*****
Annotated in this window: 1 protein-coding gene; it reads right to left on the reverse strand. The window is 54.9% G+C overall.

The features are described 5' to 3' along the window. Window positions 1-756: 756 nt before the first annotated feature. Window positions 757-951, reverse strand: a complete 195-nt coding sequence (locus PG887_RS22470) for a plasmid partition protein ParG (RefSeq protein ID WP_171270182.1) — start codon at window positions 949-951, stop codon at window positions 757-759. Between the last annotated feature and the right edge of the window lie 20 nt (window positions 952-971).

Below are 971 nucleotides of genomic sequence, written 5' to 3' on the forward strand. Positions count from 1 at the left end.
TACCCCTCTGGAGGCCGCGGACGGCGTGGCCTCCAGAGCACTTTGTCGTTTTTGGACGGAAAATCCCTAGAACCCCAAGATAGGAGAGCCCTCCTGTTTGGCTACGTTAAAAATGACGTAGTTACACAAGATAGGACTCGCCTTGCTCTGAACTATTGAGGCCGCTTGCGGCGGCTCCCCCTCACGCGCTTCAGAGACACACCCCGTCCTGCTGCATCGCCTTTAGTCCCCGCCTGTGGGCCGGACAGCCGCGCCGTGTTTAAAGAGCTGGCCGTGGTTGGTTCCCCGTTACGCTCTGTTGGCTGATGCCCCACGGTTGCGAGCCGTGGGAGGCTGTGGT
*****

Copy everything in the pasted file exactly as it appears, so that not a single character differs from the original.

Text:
Annotated in this window: 1 protein-coding gene; it reads right to left on the reverse strand. The window is 54.9% G+C overall.

The features are described 5' to 3' along the window. Window positions 1-756: 756 nt before the first annotated feature. Window positions 757-951, reverse strand: a complete 195-nt coding sequence (locus PG887_RS22470) for a plasmid partition protein ParG (RefSeq protein ID WP_171270182.1) — start codon at window positions 949-951, stop codon at window positions 757-759. Between the last annotated feature and the right edge of the window lie 20 nt (window positions 952-971).

Below are 971 nucleotides of genomic sequence, written 5' to 3' on the forward strand. Positions count from 1 at the left end.
TACCCCTCTGGAGGCCGCGGACGGCGTGGCCTCCAGAGCACTTTGTCGTTTTTGGACGGAAAATCCCTAGAACCCCAAGATAGGAGAGCCCTCCTGTTTGGCTACGTTAAAAATGACGTAGTTACACAAGATAGGACTCGCCTTGCTCTGAACTATTGAGGCCGCTTGCGGCGGCTCCCCCTCACGCGCTTCAGAGACACACCCCGTCCTGCTGCATCGCCTTTAGTCCCCGCCTGTGGGCCGGACAGCCGCGCCGTGTTTAAAGAGCTGGCCGTGGTTGGTTCCCCGTTACGCTCTGTTGGCTGATGCCCCACGGTTGCGAGCCGTGGGAGGCTGTGGT